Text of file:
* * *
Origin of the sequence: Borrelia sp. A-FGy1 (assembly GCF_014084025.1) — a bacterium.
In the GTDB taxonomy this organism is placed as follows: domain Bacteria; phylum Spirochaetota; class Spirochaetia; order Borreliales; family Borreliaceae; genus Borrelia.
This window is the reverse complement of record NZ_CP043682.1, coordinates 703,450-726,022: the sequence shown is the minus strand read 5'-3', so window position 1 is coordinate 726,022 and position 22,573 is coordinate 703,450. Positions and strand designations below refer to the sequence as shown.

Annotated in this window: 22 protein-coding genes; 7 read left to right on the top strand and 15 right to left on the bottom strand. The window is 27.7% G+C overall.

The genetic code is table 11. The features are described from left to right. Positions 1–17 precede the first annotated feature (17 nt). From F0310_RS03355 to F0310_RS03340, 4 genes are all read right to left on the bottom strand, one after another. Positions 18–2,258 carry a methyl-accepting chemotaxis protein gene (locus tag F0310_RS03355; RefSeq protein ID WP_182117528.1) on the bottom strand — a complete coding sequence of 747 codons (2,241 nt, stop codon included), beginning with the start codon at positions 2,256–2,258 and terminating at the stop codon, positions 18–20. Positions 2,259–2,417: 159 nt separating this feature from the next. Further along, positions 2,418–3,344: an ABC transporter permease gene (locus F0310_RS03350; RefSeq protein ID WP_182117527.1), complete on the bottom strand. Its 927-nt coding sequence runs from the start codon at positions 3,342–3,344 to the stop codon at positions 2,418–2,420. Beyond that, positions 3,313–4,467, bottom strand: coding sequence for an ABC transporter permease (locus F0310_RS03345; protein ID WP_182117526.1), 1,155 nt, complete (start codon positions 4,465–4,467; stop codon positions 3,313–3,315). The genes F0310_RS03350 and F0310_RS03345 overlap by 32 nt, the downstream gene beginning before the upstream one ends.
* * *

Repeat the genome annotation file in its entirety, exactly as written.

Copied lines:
Origin of the sequence: Borrelia sp. A-FGy1 (assembly GCF_014084025.1) — a bacterium.
In the GTDB taxonomy this organism is placed as follows: domain Bacteria; phylum Spirochaetota; class Spirochaetia; order Borreliales; family Borreliaceae; genus Borrelia.
This window is the reverse complement of record NZ_CP043682.1, coordinates 703,450-726,022: the sequence shown is the minus strand read 5'-3', so window position 1 is coordinate 726,022 and position 22,573 is coordinate 703,450. Positions and strand designations below refer to the sequence as shown.

Annotated in this window: 22 protein-coding genes; 7 read left to right on the top strand and 15 right to left on the bottom strand. The window is 27.7% G+C overall.

The genetic code is table 11. The features are described from left to right. Positions 1–17 precede the first annotated feature (17 nt). From F0310_RS03355 to F0310_RS03340, 4 genes are all read right to left on the bottom strand, one after another. Positions 18–2,258 carry a methyl-accepting chemotaxis protein gene (locus tag F0310_RS03355; RefSeq protein ID WP_182117528.1) on the bottom strand — a complete coding sequence of 747 codons (2,241 nt, stop codon included), beginning with the start codon at positions 2,256–2,258 and terminating at the stop codon, positions 18–20. Positions 2,259–2,417: 159 nt separating this feature from the next. Further along, positions 2,418–3,344: an ABC transporter permease gene (locus F0310_RS03350; RefSeq protein ID WP_182117527.1), complete on the bottom strand. Its 927-nt coding sequence runs from the start codon at positions 3,342–3,344 to the stop codon at positions 2,418–2,420. Beyond that, positions 3,313–4,467, bottom strand: coding sequence for an ABC transporter permease (locus F0310_RS03345; protein ID WP_182117526.1), 1,155 nt, complete (start codon positions 4,465–4,467; stop codon positions 3,313–3,315). The genes F0310_RS03350 and F0310_RS03345 overlap by 32 nt, the downstream gene beginning before the upstream one ends.